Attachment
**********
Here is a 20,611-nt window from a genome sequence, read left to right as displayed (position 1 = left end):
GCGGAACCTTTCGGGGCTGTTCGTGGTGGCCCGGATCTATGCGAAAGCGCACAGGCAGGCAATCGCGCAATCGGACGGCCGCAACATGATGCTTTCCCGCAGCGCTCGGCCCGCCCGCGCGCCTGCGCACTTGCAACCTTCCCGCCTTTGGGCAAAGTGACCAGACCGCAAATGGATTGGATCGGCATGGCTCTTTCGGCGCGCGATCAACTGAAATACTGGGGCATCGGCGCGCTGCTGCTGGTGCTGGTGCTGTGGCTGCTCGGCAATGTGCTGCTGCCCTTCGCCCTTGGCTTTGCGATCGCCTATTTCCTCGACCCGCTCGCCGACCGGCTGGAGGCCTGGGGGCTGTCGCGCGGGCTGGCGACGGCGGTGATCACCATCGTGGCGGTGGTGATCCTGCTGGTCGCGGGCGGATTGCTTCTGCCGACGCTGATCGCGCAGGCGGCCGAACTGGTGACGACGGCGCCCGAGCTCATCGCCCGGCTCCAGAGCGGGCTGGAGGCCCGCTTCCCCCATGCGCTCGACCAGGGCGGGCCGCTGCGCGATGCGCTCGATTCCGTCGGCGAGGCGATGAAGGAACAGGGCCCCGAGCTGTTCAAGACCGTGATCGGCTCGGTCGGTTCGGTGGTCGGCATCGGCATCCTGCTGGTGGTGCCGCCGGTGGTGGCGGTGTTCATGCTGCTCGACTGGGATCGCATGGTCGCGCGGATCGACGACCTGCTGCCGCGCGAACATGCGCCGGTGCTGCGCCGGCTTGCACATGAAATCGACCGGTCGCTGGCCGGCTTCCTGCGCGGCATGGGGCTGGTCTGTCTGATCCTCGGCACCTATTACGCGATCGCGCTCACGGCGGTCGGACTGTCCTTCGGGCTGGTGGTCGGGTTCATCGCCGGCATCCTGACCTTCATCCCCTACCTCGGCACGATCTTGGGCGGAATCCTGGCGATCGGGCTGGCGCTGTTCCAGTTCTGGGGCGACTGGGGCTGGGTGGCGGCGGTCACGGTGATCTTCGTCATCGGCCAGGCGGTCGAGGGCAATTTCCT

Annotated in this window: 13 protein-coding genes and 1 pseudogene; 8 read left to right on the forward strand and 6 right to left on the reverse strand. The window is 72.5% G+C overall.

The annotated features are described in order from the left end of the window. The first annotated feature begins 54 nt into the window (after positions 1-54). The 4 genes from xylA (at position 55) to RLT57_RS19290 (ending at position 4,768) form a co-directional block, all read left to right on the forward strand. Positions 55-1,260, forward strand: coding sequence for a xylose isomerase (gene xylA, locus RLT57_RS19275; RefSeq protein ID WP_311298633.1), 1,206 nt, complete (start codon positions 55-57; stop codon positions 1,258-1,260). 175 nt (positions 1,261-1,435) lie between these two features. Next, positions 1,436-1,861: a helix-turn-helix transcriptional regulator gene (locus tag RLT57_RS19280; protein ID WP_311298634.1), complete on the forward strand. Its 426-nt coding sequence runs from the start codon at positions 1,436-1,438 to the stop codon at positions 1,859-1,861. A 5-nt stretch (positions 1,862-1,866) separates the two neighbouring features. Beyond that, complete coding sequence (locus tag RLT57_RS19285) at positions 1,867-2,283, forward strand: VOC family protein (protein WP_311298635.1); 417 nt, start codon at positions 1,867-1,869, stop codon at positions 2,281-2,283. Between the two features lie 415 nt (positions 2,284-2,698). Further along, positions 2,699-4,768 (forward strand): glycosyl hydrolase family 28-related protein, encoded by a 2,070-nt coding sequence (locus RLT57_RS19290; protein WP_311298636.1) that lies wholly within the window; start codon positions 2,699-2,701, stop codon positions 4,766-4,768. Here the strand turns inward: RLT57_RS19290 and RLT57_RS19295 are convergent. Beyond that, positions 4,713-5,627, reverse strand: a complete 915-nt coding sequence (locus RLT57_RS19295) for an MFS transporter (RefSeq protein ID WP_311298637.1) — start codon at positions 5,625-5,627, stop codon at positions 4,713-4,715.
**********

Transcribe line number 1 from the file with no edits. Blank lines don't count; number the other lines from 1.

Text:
Here is a 20,611-nt window from a genome sequence, read left to right as displayed (position 1 = left end):